The pan-European STOXX 600 <.STOXX> index dipped 0.2 percent, as did euro zone stocks <.STOXXE>.
Autos stocks <.SXAP> were 0.1 percent lower, dented by weaker car registrations data.
New car sales in France fell 0.51 percent in December and the share of new diesel cars dipped below 50 percent for the first time since 2000.
A trader also pointed to a report in Britain's Daily Telegraph citing forecasts that UK car registrations data, due out on Friday, would show a 5 percent decline in new car sales.
Schaeffler (>> Schaeffler) fell 4.9 percent, while BMW (>> Bayerische Motoren Werke) and Volkswagen (>> Volkswagen) were both around 0.5 percent lower, recovering early losses slightly.
Basic resources stocks also bounced back from early declines with the sector index <.SXPP> rising 1.2 percent.
The mining sector built on the five-year high it reached at the end of last week, riding a wave of rising copper and other base metal prices.
Oil, which marked its highest start to the trading year since 2014, supported benchmarks with oil majors across the region rising in concert with crude.
More broadly, trading volumes in European equities remained muted as traders came back from holidays and ahead of the launch of new rules for the region's financial markets.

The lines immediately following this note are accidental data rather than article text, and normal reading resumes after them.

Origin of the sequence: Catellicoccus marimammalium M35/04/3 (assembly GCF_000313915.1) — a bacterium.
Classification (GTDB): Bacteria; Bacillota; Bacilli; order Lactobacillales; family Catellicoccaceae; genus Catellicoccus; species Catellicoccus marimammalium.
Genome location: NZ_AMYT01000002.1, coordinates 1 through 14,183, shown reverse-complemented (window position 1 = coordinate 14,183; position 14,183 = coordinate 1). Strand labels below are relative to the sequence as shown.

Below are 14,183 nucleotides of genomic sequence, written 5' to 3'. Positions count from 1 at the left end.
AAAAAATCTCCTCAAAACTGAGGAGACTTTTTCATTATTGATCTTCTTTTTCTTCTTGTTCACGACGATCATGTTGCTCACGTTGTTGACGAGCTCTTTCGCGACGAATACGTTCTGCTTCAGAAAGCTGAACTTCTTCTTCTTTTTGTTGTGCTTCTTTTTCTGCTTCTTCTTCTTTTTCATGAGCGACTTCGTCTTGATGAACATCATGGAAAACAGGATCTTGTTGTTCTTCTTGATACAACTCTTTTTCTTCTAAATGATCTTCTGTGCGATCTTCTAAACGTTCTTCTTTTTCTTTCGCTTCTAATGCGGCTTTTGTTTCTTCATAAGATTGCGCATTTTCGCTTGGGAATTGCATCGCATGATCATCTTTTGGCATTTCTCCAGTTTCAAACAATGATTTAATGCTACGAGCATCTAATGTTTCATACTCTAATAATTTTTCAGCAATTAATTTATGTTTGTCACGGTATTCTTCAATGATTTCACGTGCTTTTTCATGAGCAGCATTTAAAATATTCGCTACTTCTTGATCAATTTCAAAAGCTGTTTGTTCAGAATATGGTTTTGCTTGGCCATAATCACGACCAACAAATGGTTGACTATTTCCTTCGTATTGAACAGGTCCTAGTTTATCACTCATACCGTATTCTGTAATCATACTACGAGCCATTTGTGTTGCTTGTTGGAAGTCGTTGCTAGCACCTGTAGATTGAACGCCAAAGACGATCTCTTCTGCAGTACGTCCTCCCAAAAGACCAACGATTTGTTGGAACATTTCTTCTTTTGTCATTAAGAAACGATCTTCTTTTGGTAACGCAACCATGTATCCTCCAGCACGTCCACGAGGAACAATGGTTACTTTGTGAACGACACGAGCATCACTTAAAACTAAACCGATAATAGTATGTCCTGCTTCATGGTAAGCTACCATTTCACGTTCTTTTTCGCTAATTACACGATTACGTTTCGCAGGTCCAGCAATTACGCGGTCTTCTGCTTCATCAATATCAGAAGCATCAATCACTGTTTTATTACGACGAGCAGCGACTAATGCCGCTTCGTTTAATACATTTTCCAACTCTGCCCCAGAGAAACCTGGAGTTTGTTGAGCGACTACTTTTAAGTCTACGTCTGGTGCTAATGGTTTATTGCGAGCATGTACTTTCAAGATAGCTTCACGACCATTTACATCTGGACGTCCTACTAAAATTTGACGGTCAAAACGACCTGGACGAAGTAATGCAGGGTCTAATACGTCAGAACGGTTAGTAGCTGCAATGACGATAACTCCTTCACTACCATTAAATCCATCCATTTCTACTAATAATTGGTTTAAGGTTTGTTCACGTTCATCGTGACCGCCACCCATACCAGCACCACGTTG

In other eye-catching moves, Lufthansa (>> Lufthansa Group) slipped 1.4 percent after British Airways owner IAG (>> International Consolidated Airlines Group) agreed to buy Air Berlin's insolvent Austrian airline Niki.
The German carrier had backed out of a deal to buy Niki's assets in mid-December due to competition concerns.
"The circa 20 planes not acquired through Niki are a loss but not significant for the Lufthansa investment case from our point of view," said Bernstein analysts.
Germany-listed shares in South African retailer Steinhoff <SNHG.DE> surged 10 percent to the top of the STOXX, despite the firm saying its 2015 results would also have to be restated. The company also said its internal review of accounting irregularities was progressing.
Broker moves also drove trading: an upgrade to "buy" from Sydbank sent wind turbine maker Vestas Wind (>> Vestas Wind Systems) up 2.6 percent after the company secured several new orders.
The Danish bank said a flurry of new orders and less uncertainty in the U.S. market indicated activity in 2018 could be higher than expected.
For the graphic 'Europe's miners at 5-year high', click - http://reut.rs/2CaVart
(Reporting by Helen Reid,; Editing by Matthew Mpoke Bigg and Ed Osmond)
By Helen Reid and Kit Rees
Stocks treated in this article : Peugeot
, Banco Santander
, Bayerische Motoren Werke
, Lufthansa Group
, Vestas Wind Systems
, Rio Tinto Limited
, International Consolidated Airlines Group
, Rio Tinto
, Fiat Chrysler Automobiles
, Steinhoff Africa Retail Ltd